Clinicoders also donates resources to hospitals to educate technology and programming in their schools. This year a “Clinimakers” initiative has been started to trigger children to build solutions for disabled children.

 

Alai from Spain (15-17 year old category)

Alai’s passion for STEM began when she was 7 years old. She has experience coding in multiple code languages, and has attended STEM workshops from textile technology to designing and 3D prototyping. In 2019, she was invited to speak at the Amazon Web Services Summit in Madrid to discuss her experience as a girl in technology. Additionally, this past May she was invited by Google to Women TechMakers Alicante to discuss her experience and future projects.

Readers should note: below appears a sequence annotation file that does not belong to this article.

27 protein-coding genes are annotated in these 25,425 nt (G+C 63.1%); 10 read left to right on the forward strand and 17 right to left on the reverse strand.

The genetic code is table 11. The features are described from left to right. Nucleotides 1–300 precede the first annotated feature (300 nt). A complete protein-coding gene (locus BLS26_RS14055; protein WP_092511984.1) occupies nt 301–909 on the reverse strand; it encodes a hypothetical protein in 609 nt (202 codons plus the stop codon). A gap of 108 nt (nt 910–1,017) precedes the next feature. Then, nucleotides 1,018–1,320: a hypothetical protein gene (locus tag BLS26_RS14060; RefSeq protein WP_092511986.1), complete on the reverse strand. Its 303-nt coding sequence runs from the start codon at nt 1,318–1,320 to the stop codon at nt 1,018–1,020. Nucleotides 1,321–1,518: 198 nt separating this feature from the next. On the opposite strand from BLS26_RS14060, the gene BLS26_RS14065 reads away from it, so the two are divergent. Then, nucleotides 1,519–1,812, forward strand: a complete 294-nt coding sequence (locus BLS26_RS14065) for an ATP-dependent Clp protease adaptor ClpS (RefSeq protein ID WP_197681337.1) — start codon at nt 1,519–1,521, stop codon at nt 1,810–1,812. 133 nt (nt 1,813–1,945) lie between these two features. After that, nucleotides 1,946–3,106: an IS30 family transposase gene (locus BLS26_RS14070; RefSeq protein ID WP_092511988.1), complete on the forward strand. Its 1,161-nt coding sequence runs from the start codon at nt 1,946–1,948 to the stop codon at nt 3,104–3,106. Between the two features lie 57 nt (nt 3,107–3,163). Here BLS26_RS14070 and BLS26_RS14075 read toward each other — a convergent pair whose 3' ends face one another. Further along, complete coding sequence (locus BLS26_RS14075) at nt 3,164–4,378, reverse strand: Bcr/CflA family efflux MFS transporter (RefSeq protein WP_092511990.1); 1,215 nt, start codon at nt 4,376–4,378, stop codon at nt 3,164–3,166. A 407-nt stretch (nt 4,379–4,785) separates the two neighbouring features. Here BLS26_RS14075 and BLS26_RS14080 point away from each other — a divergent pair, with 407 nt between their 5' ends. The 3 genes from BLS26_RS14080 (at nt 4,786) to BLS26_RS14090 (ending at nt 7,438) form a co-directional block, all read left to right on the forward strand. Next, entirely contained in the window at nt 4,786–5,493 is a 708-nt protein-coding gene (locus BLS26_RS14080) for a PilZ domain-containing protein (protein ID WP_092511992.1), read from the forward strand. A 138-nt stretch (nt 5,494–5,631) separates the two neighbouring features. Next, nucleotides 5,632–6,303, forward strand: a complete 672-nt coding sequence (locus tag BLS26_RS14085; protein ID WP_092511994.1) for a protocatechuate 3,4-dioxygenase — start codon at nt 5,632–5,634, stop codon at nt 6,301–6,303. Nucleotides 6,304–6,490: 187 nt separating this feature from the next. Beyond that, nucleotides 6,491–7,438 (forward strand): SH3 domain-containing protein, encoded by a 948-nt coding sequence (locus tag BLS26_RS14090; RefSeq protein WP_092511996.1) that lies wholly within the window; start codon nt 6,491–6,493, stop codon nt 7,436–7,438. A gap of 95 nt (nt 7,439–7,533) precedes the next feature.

Congratulations to the 2019 Ada Awards finalists and all our nominees for their amazing leadership in digital fields in Europe!

Please join us at the Google Digital Atelier in Brussels on 16 October 2019 for the sixth edition of the European Ada Awards ceremony, where we will announce winners of the 2019 awards, with a special opening address by Commissioner Gabriel and a closing reception. This event is open to the public on a strictly first-come-first-served basis, with pre-registration required.

2019 European Ada Awards Open

EU Ada Awards Patron, Ms. Mariya Gabriel, EU Commissioner for the Digital Economy & Society

Under the esteemed patronage of European Commissioner for the Digital Economy and Society Mariya Gabriel, the Digital Leadership Institute and its partners are honoured to announce the opening of nominations for the 2019-2020 European Ada Awards recognising top girls and women* in digital fields from across Europe.